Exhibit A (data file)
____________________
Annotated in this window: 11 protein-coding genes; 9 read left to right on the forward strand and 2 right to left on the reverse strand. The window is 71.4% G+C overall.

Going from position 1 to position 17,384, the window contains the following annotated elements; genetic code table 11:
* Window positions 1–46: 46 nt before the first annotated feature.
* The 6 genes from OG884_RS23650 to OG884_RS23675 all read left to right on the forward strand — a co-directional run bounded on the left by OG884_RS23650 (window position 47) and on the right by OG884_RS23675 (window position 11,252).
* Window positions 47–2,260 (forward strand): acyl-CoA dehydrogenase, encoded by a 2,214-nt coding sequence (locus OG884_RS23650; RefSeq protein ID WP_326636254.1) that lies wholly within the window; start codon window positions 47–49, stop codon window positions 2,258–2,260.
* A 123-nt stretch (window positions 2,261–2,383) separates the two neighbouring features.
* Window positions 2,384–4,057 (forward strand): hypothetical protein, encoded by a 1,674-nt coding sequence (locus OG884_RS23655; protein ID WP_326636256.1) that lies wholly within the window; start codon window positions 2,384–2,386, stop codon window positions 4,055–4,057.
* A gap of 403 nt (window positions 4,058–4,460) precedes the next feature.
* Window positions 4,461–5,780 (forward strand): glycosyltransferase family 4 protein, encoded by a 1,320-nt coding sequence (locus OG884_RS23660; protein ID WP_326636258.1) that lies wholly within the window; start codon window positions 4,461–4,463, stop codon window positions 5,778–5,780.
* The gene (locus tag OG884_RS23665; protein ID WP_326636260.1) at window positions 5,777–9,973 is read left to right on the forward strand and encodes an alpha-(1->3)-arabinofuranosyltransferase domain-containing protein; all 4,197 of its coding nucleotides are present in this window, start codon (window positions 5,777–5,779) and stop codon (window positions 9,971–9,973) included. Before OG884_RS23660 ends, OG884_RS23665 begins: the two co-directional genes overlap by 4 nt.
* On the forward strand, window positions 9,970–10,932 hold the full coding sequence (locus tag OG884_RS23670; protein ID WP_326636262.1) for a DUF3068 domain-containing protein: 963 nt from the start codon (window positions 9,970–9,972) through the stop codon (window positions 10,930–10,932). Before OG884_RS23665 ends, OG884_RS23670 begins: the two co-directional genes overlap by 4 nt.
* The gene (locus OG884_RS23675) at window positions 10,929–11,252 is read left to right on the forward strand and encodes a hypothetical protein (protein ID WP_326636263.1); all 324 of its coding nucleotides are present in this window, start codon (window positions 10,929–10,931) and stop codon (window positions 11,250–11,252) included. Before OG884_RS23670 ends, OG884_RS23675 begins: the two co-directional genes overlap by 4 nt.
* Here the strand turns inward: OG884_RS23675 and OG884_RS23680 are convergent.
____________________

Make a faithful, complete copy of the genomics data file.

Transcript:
Annotated in this window: 11 protein-coding genes; 9 read left to right on the forward strand and 2 right to left on the reverse strand. The window is 71.4% G+C overall.

Going from position 1 to position 17,384, the window contains the following annotated elements; genetic code table 11:
* Window positions 1–46: 46 nt before the first annotated feature.
* The 6 genes from OG884_RS23650 to OG884_RS23675 all read left to right on the forward strand — a co-directional run bounded on the left by OG884_RS23650 (window position 47) and on the right by OG884_RS23675 (window position 11,252).
* Window positions 47–2,260 (forward strand): acyl-CoA dehydrogenase, encoded by a 2,214-nt coding sequence (locus OG884_RS23650; RefSeq protein ID WP_326636254.1) that lies wholly within the window; start codon window positions 47–49, stop codon window positions 2,258–2,260.
* A 123-nt stretch (window positions 2,261–2,383) separates the two neighbouring features.
* Window positions 2,384–4,057 (forward strand): hypothetical protein, encoded by a 1,674-nt coding sequence (locus OG884_RS23655; protein ID WP_326636256.1) that lies wholly within the window; start codon window positions 2,384–2,386, stop codon window positions 4,055–4,057.
* A gap of 403 nt (window positions 4,058–4,460) precedes the next feature.
* Window positions 4,461–5,780 (forward strand): glycosyltransferase family 4 protein, encoded by a 1,320-nt coding sequence (locus OG884_RS23660; protein ID WP_326636258.1) that lies wholly within the window; start codon window positions 4,461–4,463, stop codon window positions 5,778–5,780.
* The gene (locus tag OG884_RS23665; protein ID WP_326636260.1) at window positions 5,777–9,973 is read left to right on the forward strand and encodes an alpha-(1->3)-arabinofuranosyltransferase domain-containing protein; all 4,197 of its coding nucleotides are present in this window, start codon (window positions 5,777–5,779) and stop codon (window positions 9,971–9,973) included. Before OG884_RS23660 ends, OG884_RS23665 begins: the two co-directional genes overlap by 4 nt.
* On the forward strand, window positions 9,970–10,932 hold the full coding sequence (locus tag OG884_RS23670; protein ID WP_326636262.1) for a DUF3068 domain-containing protein: 963 nt from the start codon (window positions 9,970–9,972) through the stop codon (window positions 10,930–10,932). Before OG884_RS23665 ends, OG884_RS23670 begins: the two co-directional genes overlap by 4 nt.
* The gene (locus OG884_RS23675) at window positions 10,929–11,252 is read left to right on the forward strand and encodes a hypothetical protein (protein ID WP_326636263.1); all 324 of its coding nucleotides are present in this window, start codon (window positions 10,929–10,931) and stop codon (window positions 11,250–11,252) included. Before OG884_RS23670 ends, OG884_RS23675 begins: the two co-directional genes overlap by 4 nt.
* Here the strand turns inward: OG884_RS23675 and OG884_RS23680 are convergent.